Peter’s Vision: Making Clear What Was Made Clean

This is a guest post by A Andrew. He is an aspiring Messianic Jewish apologist.

I have lost count of how many times people have pointed to Peter’s vision of the animals on the sheet in Acts 10 and say, “See! You do not need to keep kosher anymore!” It still shocks me every time. The use of Peter’s vision as a proof text for kosher law being discontinued would probably even shock the early Church Fathers. Not even they used Acts 10:9-16 as a justification for their position that no believer should keep kosher [1].

Nonetheless, this objection must still be taken seriously due to its current popularity. Here is the passage in question:

The next day, as the soldiers were traveling and approaching the city, Peter went up to the rooftop to pray, at about the sixth hour. Now he became very hungry and wanted to eat; but while they were preparing something, he fell into a trance. He saw the heavens opened, and something like a great sheet coming down, lowered by its four corners to the earth. In it were all sorts of four-footed animals and reptiles and birds of the air. A voice came to him, “Get up, Peter. Kill and eat.” But Peter said, “Certainly not, Lord! For never have I eaten anything unholy or unclean.” Again a voice came to him, a second time: “What God has made clean, you must not consider unholy.” This happened three times, and the sheet was immediately taken up to heaven.[2]

Yâfa, the ancient Joppa, from the West. Photographed by Francis Bedford during the Tour in the East on which by command he accompanied His Royal Highness, The Prince of Wales.
Yâfa, the Ancient Joppa, from the West. Photographed by Francis Bedford during the Tour in the East on which by command he accompanied His Royal Highness, The Prince of Wales.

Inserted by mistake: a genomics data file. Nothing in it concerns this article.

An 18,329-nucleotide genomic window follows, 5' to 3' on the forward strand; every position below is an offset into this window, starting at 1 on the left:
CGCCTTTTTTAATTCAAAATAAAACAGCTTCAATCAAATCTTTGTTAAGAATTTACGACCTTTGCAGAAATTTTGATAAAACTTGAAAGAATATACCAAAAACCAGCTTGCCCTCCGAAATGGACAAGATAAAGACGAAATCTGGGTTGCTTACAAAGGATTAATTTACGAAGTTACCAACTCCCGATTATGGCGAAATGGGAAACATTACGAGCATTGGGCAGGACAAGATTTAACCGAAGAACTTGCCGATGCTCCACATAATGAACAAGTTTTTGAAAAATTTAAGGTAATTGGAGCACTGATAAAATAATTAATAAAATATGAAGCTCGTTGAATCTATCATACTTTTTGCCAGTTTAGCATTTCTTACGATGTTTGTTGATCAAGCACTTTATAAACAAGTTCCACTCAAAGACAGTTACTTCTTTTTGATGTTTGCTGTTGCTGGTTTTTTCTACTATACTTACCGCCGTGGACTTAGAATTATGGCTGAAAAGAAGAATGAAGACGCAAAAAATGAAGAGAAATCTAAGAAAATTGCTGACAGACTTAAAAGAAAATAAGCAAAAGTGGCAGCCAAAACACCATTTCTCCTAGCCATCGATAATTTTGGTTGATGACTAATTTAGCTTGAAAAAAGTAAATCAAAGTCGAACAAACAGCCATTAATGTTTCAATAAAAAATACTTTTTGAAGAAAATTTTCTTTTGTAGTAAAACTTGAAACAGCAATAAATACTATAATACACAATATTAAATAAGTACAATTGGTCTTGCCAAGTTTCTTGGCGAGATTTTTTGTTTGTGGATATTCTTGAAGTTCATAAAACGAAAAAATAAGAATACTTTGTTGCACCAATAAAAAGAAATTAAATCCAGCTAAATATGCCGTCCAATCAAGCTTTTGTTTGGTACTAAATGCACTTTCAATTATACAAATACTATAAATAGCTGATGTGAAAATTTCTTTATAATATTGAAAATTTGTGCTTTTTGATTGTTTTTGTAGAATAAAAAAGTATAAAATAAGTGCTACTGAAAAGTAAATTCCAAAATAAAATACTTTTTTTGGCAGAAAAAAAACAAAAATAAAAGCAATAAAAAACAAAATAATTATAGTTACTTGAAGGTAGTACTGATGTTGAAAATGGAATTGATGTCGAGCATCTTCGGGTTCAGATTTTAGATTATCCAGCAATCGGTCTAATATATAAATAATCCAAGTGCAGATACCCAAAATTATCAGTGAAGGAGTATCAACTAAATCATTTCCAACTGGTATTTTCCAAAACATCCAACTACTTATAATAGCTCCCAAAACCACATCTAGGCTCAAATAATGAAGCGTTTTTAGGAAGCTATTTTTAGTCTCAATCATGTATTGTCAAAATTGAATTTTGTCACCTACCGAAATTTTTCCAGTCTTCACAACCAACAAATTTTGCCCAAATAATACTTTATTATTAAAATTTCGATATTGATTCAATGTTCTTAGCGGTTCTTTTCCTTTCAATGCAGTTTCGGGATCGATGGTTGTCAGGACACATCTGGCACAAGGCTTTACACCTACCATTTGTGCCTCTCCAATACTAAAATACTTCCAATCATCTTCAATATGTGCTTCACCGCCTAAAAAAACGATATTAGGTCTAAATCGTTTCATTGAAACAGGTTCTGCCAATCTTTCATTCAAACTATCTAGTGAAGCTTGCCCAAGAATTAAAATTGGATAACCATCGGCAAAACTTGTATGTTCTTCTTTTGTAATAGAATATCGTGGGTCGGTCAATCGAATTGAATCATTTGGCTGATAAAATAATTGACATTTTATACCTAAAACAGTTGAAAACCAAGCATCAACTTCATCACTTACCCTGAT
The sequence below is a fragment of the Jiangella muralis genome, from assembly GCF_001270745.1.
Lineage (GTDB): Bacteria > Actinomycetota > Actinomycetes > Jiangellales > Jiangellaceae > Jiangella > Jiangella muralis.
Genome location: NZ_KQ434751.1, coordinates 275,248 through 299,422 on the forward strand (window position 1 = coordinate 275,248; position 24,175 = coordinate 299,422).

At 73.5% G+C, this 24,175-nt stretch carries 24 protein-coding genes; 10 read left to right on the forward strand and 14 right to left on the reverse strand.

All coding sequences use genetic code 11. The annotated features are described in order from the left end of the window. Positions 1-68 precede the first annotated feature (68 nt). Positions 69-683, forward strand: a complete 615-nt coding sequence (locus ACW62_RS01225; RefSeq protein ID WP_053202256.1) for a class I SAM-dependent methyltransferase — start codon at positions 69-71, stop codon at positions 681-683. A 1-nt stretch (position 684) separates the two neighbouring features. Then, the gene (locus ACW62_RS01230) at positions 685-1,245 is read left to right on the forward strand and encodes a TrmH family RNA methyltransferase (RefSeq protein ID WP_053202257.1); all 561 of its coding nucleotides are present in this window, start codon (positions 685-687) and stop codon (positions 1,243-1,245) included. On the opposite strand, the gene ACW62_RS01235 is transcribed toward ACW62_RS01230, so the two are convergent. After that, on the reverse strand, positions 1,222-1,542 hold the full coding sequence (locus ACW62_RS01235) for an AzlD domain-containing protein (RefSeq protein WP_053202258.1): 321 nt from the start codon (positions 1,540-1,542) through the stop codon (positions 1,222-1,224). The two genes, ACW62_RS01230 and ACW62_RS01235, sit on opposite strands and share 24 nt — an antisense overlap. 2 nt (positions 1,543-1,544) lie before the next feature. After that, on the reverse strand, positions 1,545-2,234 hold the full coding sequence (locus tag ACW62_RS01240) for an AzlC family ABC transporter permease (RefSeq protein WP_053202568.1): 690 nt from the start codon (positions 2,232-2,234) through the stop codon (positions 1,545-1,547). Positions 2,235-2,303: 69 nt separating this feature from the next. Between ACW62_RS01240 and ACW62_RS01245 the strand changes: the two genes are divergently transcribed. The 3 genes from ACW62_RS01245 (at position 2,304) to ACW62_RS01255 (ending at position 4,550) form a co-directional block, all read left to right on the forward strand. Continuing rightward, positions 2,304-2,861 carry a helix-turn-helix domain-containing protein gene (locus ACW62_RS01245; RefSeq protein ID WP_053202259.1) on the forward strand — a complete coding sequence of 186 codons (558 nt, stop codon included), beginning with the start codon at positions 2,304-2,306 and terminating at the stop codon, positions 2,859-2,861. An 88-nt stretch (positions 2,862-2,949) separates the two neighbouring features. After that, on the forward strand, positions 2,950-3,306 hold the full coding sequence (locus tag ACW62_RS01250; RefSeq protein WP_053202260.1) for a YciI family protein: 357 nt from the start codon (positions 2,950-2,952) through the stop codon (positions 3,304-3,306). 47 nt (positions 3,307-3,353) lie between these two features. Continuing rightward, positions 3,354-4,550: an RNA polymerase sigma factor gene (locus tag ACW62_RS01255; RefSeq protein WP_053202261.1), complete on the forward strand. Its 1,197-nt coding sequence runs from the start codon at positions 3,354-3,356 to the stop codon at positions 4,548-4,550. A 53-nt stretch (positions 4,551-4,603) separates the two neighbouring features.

When reading the passage, we can see how Peter processed this information. He initially reacted in shock by proclaiming, “Certainly not, Lord! For never have I eaten anything unholy or unclean,” which shows that at first, he did interpret it literally. But we can tell that he quickly dismissed that interpretation and began “puzzling about what the vision he had

seen might mean” [3]. This is an indicator that he began pondering a plausible symbolic meaning.

This is the common way in which visions are interpreted in scripture. Jeremiah’s vision of a boiling cauldron tilting to the north was taken as symbolic [4]. Zechariah’s vision of flying scrolls and winged women was symbolic [5]. And Joseph’s vision of the falling stars and the bowing sheaves of wheat was also symbolic [6]. It would really be quite ridiculous to take any of these visions literally. Peter’s reaction to the vision shows that, at first, he reacted to the sheet of clean and unclean animals as meaning to break kosher law as ridiculous and then he began to think seriously about what it might actually mean.

At the same moment he began pondering what the true interpretation of the vision might be, three men from the household of Cornelius came to the gate of the house in which Peter was staying [7]. Cornelius was a Gentile, a centurion, and “a righteous and God-fearing man” who sent these men to Peter because he received a vision from God to do so [8]. The men invited Peter to Cornelius’s house and Peter went without hesitation just as the Holy Spirit instructed [9].